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One of my hives lost their queen. I don't see much any brood cells anymore, just a very small amout, no eggs, no larve, but I do see two queen cells. One hatched one unhatched.

It's spring and this hive is about to hit the heavy necter flow, and I don't want to miss out. They survived the winter and damm it I want HONEY!!!.

I guess all I can do now is wait to see if the new queen mates and stars producing brood.

I was thinking of taking a frame of brood from another hive, one that has fresh eggs in it. Think that's a good idea - or best to wait?
 

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Taking a frame of brood with eggs from another hive will not hurt. Your hatched cell can mean a couple of things. One is your new queen is there but you didn't find her. She was out on a mating flight. Or that she went out on her mating flight and got missing, bird food or dead by other means. If she returns and starts laying the extra brood frame will just boost the hive. If she is gone the bees will know this and use it to raise a new queen.

Good luck ...keep us informed.
 

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If the population is strong you might get a good crop of honey, possibly better than if the queen was laying strong. See "A cut down split" at www.bushfarms.com/beessplits.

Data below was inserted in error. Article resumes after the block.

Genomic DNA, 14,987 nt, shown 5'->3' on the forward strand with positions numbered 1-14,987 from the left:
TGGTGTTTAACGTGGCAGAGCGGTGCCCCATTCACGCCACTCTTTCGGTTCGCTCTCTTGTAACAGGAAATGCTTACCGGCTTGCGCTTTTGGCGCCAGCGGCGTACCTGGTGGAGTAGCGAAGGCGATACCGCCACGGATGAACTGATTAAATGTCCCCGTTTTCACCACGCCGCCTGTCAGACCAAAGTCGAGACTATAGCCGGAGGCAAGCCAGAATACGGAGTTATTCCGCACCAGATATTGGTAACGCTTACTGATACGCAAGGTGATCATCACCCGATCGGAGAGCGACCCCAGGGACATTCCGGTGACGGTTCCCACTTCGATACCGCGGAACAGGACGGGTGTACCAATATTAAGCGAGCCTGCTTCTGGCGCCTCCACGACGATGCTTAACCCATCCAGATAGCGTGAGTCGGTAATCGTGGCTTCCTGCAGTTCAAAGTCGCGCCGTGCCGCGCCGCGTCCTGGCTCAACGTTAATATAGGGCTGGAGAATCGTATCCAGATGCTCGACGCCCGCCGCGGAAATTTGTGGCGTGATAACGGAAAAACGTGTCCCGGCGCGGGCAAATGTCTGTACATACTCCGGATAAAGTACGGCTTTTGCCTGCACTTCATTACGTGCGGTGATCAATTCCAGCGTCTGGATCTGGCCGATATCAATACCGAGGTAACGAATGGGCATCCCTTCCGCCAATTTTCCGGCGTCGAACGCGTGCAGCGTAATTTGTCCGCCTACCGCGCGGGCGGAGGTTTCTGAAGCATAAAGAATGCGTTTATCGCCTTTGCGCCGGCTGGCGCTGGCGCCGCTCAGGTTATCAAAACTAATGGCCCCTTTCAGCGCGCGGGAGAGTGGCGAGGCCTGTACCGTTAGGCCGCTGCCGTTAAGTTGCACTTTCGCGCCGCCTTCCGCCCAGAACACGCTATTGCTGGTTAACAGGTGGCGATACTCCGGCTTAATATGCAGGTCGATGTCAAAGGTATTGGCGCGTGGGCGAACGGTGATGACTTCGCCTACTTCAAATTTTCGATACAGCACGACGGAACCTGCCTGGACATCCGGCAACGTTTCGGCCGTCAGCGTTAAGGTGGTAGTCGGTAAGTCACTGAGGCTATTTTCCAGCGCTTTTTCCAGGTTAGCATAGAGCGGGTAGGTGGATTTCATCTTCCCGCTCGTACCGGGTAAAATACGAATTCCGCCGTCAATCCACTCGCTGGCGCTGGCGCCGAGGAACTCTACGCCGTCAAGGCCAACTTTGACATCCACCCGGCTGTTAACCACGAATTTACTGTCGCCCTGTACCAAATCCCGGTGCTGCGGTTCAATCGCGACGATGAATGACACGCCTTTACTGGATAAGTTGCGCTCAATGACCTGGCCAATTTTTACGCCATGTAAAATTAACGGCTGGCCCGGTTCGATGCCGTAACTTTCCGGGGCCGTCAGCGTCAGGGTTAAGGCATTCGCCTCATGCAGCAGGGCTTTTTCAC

If not queen-right in 5-8 days, I would add a frame of eggs if you have one. This should give the new queen and the one in the cell time to get mated and laying before the new cells start to emerge (14 days+5-8 days). Of course, if you have a laying queen in 12 days, then great, you can cut out the new queen cells, if not then you should have some back up queen cells.

Choose a frame of the newest wax link to info on why. Your other hive is a valuable asset in this situation!!

Do not let more than a couple emerge or they could swarm. Pick the best 2 or 3 and squish the rest.

If they are very weak and are not queen-right in 10-12 days then I would consider combing them. This would also achieve your stated goal of honey production. You can always split them later and choose to buy or raise a queen.
Good luck!!

RKR
 
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